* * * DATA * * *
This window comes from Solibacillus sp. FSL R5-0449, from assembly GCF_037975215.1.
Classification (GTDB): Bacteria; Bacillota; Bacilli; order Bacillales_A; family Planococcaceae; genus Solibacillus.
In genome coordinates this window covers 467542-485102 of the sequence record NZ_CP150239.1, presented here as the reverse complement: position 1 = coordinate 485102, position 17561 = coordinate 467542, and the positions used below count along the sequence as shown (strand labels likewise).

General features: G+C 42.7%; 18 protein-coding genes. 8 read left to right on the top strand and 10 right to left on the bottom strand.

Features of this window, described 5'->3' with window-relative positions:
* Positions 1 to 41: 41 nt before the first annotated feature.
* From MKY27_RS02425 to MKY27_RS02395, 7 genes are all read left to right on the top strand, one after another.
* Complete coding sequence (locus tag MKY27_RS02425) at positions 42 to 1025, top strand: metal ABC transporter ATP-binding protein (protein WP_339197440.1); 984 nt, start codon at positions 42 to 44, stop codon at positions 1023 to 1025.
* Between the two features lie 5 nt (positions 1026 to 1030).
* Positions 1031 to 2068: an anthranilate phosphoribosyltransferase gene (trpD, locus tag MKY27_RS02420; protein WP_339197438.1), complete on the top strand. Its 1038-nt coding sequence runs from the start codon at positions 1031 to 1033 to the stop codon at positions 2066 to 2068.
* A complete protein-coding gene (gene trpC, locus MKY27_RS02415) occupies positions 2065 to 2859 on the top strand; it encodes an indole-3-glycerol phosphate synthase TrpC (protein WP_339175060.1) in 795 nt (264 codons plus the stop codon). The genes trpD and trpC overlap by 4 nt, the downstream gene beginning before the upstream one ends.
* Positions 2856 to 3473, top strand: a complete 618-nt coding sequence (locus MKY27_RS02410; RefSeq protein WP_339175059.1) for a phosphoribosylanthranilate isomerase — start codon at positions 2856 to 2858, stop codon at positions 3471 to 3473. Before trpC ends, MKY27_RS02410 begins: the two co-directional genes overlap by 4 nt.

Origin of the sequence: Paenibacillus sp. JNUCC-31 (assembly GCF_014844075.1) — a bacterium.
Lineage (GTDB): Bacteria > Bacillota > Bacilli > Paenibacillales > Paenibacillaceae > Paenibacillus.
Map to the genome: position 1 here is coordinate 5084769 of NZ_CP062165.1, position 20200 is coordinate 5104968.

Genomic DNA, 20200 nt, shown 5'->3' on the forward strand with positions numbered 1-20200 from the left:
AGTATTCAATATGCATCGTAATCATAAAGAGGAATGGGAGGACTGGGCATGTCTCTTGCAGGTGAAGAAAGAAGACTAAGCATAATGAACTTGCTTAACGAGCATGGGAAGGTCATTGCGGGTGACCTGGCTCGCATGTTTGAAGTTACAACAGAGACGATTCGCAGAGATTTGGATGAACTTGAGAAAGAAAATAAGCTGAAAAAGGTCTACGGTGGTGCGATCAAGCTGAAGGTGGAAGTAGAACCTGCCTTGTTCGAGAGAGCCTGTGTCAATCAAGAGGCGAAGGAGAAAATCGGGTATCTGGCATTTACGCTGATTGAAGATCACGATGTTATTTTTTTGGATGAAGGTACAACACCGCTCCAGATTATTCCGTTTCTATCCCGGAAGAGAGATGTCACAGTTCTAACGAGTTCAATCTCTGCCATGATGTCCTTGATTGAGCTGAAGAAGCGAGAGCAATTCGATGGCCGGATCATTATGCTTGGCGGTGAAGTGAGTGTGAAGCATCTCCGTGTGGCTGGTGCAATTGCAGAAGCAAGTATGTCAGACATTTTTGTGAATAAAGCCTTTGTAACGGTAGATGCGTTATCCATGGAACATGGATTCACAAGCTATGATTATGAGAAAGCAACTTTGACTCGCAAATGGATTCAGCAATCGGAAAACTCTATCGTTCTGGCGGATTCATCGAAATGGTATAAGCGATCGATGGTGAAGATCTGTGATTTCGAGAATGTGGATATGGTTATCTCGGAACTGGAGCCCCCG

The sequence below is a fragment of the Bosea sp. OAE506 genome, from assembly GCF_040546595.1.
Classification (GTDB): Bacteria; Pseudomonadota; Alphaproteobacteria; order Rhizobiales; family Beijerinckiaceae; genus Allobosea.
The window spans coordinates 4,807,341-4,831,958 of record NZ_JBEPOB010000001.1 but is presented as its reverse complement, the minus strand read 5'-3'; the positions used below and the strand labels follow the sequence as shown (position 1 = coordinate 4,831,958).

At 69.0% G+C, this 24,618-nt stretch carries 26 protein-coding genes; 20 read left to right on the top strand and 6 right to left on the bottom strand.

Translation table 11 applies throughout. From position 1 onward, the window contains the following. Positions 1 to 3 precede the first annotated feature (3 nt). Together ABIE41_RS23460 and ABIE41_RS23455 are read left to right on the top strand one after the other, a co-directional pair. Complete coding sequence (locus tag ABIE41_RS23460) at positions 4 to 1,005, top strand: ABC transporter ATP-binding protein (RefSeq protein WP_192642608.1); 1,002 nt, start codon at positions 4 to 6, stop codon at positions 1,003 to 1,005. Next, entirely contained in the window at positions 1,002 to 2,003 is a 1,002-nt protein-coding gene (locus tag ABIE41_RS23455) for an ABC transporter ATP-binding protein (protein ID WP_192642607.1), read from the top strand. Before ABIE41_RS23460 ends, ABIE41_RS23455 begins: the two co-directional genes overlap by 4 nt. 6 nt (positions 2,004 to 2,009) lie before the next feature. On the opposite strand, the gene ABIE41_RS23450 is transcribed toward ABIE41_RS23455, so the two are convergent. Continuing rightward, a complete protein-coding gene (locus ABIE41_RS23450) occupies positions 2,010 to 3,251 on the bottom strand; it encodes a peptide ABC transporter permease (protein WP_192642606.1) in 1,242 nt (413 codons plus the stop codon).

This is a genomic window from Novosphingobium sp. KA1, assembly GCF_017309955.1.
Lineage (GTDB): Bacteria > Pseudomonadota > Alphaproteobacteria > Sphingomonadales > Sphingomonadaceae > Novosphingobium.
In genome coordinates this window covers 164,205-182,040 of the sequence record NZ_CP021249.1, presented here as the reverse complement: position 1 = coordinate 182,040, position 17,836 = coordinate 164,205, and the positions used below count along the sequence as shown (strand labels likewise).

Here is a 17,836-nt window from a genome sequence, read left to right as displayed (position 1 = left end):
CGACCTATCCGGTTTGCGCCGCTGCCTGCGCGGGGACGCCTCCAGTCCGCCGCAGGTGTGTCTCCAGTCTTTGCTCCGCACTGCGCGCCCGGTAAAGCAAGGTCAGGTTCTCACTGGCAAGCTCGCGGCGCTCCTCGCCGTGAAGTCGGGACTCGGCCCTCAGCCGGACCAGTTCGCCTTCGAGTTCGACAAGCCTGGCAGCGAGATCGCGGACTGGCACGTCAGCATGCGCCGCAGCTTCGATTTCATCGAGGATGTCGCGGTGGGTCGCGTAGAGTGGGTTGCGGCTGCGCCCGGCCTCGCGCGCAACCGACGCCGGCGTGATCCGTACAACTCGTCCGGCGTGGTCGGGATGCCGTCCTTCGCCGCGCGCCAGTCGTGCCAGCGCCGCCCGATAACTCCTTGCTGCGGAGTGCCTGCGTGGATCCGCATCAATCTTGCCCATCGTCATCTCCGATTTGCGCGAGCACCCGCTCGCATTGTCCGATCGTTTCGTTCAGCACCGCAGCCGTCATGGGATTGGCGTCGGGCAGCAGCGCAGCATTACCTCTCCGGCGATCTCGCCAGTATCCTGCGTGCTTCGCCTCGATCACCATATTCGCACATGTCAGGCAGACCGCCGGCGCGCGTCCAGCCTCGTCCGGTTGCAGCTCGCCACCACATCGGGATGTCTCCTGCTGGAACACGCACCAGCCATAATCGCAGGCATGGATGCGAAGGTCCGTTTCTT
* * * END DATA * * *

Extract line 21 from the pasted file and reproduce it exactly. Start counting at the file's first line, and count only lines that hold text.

At 69.0% G+C, this 24,618-nt stretch carries 26 protein-coding genes; 20 read left to right on the top strand and 6 right to left on the bottom strand.